4.1 The robot and its gait

The ideal robotic application for a minimal CPG is one whose locomotion is produced by rhythmic activity, but which does not need high-bandwidth control logic to stay upright. Past researchers have fulfilled this requirement with a variety of different statically stable robotic systems, in particular many different types of modular robots [3740]. Likewise, the robotic application for our CPG is a modular robot constructed from volumetric pixels [41]. These “voxels” take the form of cubic octahedra, which can be interlocked using nuts and bolts to create a deformable lattice that in larger structures can function as a metamaterial [42]. Ten voxels are arranged into two layers in the configuration shown in Fig 5, with 3D-printed feet attached to four of the voxels on the bottom layer.

Fig 5. The physical robot.

A diagram of the flexible modular robot for which our spiking central pattern generator is designed, shown in both side-on (above) and top-down (below) views. The three different voxel colors correspond to the three different materials described in the text.

The robot electronics comprise four DC linear actuators and a control module containing custom motor drive electronics as well as a BeagleBone Black single-board computer. We use DC linear actuators rather than the linear servos which are common in similar applications because servos do not provide pose information to the software. Each of the four actuators is controlled through an L298 DC motor driver, which receives a motor direction signal and PWM enable input from the microcontroller. Each actuator also contains a linear potentiometer used as a voltage divider to produce a voltage proportional to the actuator position; the ADC reads a 10-bit fixed-point number equal to the actuator extension as a fraction of its stroke. The CPG network can use this information as a form of proprioceptive feedback in order to implement closed-loop control rather than relying on the position control built into a servo.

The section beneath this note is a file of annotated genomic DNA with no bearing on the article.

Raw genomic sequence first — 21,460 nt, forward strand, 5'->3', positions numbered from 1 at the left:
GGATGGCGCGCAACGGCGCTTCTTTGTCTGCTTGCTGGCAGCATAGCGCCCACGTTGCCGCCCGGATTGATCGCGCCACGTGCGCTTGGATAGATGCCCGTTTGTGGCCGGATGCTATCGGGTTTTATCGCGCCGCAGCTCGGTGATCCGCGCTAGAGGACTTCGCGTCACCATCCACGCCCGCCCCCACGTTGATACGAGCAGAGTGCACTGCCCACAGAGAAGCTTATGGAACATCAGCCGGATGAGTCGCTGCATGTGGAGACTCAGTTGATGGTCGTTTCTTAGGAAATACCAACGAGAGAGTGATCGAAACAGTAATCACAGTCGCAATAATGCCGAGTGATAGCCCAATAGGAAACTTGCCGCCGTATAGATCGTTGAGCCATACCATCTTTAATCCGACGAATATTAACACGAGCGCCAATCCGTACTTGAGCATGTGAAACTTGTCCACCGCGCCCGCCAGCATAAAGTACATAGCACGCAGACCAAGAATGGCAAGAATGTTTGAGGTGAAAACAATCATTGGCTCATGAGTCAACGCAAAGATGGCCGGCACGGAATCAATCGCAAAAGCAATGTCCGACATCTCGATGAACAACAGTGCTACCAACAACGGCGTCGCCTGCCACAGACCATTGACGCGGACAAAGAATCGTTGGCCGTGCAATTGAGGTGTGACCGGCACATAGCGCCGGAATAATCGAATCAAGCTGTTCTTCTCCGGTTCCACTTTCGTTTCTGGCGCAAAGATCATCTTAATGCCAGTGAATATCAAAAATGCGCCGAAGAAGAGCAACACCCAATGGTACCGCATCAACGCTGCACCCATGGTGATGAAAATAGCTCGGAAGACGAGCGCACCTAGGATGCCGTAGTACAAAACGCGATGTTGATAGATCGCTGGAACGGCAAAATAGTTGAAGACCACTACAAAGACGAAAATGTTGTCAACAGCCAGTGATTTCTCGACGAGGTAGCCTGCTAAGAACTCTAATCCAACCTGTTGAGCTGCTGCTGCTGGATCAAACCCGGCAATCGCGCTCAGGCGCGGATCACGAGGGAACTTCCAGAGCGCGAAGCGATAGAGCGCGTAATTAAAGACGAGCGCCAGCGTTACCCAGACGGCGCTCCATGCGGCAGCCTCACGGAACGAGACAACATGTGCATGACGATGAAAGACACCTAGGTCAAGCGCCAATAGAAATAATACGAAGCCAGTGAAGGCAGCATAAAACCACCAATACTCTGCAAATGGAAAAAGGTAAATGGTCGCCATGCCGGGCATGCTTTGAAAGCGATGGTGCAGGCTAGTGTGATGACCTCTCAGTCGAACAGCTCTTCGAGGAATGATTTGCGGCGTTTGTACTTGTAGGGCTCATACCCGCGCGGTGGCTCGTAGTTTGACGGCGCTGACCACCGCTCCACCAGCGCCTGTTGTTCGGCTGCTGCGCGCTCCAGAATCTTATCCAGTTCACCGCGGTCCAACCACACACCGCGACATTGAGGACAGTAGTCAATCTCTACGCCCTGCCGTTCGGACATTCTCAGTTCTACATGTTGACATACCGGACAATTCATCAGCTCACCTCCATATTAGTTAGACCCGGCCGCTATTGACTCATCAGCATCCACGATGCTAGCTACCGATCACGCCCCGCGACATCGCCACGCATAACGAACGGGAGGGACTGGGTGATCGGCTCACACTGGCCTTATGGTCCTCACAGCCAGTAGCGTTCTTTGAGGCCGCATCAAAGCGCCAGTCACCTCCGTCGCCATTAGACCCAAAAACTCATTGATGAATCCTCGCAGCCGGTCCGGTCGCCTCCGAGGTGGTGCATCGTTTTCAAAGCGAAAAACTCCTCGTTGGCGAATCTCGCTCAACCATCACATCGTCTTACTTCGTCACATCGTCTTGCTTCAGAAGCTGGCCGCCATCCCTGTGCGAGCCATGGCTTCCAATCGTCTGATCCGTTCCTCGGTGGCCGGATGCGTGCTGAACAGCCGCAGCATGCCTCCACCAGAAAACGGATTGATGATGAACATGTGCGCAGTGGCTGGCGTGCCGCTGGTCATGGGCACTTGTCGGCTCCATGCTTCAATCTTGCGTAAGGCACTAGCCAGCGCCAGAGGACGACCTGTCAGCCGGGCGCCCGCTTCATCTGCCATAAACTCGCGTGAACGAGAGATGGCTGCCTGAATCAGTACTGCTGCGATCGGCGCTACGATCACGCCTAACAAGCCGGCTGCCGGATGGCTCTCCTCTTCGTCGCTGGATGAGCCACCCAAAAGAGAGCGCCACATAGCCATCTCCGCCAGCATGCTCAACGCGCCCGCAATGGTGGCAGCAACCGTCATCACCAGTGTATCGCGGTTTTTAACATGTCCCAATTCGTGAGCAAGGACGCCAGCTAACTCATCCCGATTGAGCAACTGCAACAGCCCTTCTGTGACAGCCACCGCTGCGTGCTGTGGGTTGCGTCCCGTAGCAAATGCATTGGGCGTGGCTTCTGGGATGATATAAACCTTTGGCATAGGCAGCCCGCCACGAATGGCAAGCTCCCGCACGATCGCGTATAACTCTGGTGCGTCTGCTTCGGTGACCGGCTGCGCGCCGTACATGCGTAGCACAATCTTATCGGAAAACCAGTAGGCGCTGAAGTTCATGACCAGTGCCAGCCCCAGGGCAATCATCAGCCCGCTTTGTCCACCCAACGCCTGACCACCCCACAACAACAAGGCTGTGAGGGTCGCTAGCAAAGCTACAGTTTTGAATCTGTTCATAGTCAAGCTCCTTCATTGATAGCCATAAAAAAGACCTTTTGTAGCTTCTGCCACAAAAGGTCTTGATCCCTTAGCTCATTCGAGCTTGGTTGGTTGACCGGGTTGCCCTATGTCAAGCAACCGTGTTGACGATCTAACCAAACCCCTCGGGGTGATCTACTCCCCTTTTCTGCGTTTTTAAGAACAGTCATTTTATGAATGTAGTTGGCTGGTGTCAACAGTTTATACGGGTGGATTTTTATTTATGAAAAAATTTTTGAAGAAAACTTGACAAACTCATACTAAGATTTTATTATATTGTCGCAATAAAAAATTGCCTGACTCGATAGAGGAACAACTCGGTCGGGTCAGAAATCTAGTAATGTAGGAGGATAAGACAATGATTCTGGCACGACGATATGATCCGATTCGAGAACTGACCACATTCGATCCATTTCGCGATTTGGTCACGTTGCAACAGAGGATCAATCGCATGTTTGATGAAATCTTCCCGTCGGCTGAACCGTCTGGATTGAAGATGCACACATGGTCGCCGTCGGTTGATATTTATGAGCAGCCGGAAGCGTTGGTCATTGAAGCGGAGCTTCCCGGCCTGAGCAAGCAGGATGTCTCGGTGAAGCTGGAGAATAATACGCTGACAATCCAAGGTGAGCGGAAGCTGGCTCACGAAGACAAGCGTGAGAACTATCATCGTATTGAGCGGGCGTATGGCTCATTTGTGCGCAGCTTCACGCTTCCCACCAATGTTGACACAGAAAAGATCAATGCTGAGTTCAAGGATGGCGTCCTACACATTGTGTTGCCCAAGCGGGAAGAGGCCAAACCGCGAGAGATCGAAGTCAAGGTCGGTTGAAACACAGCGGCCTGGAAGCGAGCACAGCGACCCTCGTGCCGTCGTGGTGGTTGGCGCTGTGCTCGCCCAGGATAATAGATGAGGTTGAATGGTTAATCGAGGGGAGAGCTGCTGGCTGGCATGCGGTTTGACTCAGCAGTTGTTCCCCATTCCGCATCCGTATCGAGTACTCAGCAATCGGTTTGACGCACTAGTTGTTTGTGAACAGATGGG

Our robot’s walking gait is generated by four distinct, symmetrical actuation phases, each of which requires the robot to extend and contract two actuators which mirror each other while the other two are held in place. First, actuator #1 extends while actuator #3 contracts. This lifts the left front foot off the ground, while the right front foot remains planted. Second, actuator #2 extends while actuator #4 contracts; this deforms the robot’s body so that the left front foot, which is no longer in contact with the ground, moves forward. During this motion, the left front foot remains in place on the ground due to the friction between the surface and the spiky 3D-printed foot, while the smooth rear feet are free to slide. Next, actuator #1 contracts while actuator #3 extends, lowering the left front foot and raising the right. Finally, the right foot is moved forwards by contracting actuator #2 while extending actuator #4.